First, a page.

America in the 1970's was a very volatile and violent country, undergoing a great deal of change. Major events and movements of the period included the Vietnam War, Watergate, the Black Panther movement , the women's movement, gay liberation, much of which were accompanied by demonstrations, some of which were violent. Riots took place in many cities, and this created a backlash amongst mainstream society. The police force in particular were supposed to put down the demonstrations, however they frequently made things worse.
Karin Slaughter in her new novel Cop Town has set it in Atlanta, where the majority of her novels are set, however this time it is November 1974. At the time Atlanta was a city in transition, with lots of violence and unrest. Their first black mayor had been recently elected, and began to challenge the authority of the city's establishment, in particular the police force, which was largely white, male, racist, who regularly took short cuts to make arrests.
The novel opens with the murder of a police officer, a dangerous individual being a Vietnam veteran who is never without a gun in his hand. His partner Jimmy is able to escape from the gunman. He is the latest victim of the shooter, who has already shot dead 4 other police officers. We are then introduced to 2 female police officers: Maggie Lawson, niece of one officer and sister to another. Maggie has joined the police force in an attempt to get a better paying job and also to make her family take her seriously. Kate Murphy is from a wealthy family, and has recently joined the police force. We meet Kate on her first day in the job, when they are paired together on patrol.
Subjected to misogyny and side-lined from the official investigation, they launch their own investigation into finding and stopping the shooter from further attacks. This is compared to the official investigation, where the sole aim is to find someone to pin the crimes on, and then kill him before a trial can take place.
The novel is set over a few days, and we watch these events unfurl. The plot is excellent, with many twists and turns, so that we do not know what is going to happen. I particularly liked the location and the period in which the novel is set in. I found a lot of parallels with American society in the 1970's with contemporary society, in particular a stagnated economy and erosion of the middle class, sexism, racism and homophobia, which began to be challenged during this period. I also found it refreshing that the novel is unashamedly feminist, with Maggie and Kate solving the crime, and defeating their sexist colleagues in the force. There is a lot of violence in the novel, which partly reflects how violent America was at the time; however I didn't feel that all of it was necessary to the plot.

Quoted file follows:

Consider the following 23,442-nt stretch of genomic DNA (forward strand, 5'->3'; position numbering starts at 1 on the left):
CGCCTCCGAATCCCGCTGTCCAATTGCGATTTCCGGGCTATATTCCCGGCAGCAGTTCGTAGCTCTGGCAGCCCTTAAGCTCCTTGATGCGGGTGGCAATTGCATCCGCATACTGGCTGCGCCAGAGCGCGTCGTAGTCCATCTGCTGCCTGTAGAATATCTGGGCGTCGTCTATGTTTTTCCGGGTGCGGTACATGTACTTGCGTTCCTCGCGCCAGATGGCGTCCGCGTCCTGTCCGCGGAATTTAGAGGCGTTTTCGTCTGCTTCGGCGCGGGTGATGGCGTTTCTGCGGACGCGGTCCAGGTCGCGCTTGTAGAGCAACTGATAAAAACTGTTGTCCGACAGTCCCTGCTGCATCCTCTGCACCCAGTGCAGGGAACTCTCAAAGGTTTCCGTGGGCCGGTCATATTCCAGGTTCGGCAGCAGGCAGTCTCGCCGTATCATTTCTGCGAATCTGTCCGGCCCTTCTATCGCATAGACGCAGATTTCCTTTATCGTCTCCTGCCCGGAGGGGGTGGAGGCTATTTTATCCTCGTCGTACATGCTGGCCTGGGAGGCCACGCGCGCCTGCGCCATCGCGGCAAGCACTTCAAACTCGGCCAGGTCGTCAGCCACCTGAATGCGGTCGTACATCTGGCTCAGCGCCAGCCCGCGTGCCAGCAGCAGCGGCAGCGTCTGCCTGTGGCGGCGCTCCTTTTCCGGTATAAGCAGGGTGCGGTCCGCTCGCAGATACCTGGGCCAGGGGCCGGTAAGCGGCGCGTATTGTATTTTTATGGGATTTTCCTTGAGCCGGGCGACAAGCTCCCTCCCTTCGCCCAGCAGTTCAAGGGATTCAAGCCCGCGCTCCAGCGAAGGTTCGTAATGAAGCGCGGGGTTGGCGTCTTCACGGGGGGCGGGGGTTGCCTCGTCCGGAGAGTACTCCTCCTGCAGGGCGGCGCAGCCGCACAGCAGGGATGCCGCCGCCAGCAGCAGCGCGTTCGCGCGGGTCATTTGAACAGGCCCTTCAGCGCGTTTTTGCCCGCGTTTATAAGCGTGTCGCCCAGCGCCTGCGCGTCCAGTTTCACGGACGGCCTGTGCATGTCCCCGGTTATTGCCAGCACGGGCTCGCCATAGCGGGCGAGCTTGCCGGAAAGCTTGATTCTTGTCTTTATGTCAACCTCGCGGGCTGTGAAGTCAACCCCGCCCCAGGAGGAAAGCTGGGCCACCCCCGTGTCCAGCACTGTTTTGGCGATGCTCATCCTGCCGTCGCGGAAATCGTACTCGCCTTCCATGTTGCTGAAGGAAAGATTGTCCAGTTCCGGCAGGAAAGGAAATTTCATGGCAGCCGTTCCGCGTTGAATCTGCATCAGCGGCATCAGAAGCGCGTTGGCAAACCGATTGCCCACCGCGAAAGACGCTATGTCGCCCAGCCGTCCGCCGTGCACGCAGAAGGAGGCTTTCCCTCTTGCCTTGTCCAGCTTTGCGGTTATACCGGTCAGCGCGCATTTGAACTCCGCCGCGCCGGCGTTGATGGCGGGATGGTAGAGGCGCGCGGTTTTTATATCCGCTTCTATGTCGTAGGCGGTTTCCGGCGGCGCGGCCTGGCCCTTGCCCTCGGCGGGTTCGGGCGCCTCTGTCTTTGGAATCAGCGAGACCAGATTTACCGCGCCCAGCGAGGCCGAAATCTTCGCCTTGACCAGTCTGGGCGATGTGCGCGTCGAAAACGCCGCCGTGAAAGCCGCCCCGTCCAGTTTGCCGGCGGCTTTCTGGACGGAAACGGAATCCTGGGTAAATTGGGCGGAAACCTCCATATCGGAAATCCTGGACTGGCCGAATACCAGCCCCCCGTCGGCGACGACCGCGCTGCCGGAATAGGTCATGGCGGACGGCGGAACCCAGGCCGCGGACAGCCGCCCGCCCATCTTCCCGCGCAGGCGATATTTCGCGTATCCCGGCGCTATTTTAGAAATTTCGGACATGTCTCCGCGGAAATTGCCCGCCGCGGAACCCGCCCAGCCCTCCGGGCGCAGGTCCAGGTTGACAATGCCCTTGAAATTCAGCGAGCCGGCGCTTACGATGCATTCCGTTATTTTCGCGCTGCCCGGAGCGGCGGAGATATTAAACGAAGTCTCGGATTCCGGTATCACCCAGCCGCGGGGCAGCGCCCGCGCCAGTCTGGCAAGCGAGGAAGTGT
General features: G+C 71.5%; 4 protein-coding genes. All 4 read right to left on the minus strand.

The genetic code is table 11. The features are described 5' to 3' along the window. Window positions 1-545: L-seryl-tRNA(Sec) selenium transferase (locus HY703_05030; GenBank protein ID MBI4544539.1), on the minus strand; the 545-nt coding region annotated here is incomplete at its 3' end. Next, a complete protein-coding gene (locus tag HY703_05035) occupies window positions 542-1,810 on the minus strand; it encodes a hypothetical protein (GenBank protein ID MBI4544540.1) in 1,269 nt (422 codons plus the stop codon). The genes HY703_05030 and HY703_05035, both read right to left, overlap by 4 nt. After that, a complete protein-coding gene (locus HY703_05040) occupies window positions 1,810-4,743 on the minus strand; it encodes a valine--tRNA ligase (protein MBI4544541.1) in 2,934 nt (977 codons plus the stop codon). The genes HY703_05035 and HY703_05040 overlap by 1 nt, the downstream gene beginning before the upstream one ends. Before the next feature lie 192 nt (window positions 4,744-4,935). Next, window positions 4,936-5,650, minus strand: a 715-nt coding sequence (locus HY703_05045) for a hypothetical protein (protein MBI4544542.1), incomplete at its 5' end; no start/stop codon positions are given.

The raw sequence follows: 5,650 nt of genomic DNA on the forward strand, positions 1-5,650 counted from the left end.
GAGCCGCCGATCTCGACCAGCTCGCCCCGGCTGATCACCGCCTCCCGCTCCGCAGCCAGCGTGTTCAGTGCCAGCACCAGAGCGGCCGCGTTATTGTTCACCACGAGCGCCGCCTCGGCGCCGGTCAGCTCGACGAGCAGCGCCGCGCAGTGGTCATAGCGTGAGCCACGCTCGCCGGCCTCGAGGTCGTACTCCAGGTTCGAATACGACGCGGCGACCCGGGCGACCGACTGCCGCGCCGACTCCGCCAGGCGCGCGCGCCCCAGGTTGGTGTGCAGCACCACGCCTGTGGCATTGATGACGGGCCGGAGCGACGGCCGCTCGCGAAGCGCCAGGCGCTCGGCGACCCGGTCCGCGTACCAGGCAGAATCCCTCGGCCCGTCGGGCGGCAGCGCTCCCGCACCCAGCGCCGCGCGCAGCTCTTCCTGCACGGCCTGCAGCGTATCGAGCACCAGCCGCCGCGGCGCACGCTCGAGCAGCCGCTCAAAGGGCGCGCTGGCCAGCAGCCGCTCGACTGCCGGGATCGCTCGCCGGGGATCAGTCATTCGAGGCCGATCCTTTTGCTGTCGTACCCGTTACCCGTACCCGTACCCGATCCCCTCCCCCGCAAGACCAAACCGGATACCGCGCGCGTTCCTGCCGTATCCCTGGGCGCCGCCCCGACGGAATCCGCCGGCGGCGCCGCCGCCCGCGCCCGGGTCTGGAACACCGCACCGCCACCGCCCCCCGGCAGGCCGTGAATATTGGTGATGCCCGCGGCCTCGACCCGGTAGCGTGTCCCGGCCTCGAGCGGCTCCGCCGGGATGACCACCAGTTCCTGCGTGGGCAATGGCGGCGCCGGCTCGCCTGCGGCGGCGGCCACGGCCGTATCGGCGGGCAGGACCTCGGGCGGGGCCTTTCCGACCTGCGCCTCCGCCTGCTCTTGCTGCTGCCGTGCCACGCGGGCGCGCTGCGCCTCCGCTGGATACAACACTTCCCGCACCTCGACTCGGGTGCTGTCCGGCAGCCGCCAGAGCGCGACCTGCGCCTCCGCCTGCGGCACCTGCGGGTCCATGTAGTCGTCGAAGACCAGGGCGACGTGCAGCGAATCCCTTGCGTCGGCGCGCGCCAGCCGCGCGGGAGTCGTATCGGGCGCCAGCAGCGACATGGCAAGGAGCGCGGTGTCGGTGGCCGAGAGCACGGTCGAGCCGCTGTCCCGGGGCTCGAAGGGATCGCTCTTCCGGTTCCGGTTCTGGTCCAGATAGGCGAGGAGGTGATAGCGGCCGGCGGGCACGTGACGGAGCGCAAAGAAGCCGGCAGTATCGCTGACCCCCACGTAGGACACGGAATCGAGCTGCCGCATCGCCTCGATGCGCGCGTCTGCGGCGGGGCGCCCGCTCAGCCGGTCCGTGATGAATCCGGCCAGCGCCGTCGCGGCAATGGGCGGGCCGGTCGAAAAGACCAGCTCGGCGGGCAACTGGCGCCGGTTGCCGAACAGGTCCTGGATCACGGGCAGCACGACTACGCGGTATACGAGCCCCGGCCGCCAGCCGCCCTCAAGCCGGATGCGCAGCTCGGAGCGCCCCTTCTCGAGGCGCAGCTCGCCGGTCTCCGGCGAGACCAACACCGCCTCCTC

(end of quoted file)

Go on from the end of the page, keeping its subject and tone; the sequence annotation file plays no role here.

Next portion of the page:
The characterisation was well done, with clearly defined characters, although the bad characters such as Terry seemed rather cartoonish. I found the women characters to be well observed and sympathetic, especially the central characters Kate and Maggie. I found their battles against the male hierarchy of the police force to be both believable and convincing.
This is the first novel by Karin Slaughter that I have read. It is however atypical, as it is both a stand alone novel, and also set wholly within the recent past, unlike her earlier novels which are series based, and set in the present day. There are two series of novels: Grant County series which are set in Georgia, and the Will Trent series, which are set in contemporary Atlanta. Having enjoyed this novel a great deal, I intend to begin exploring her earlier novels.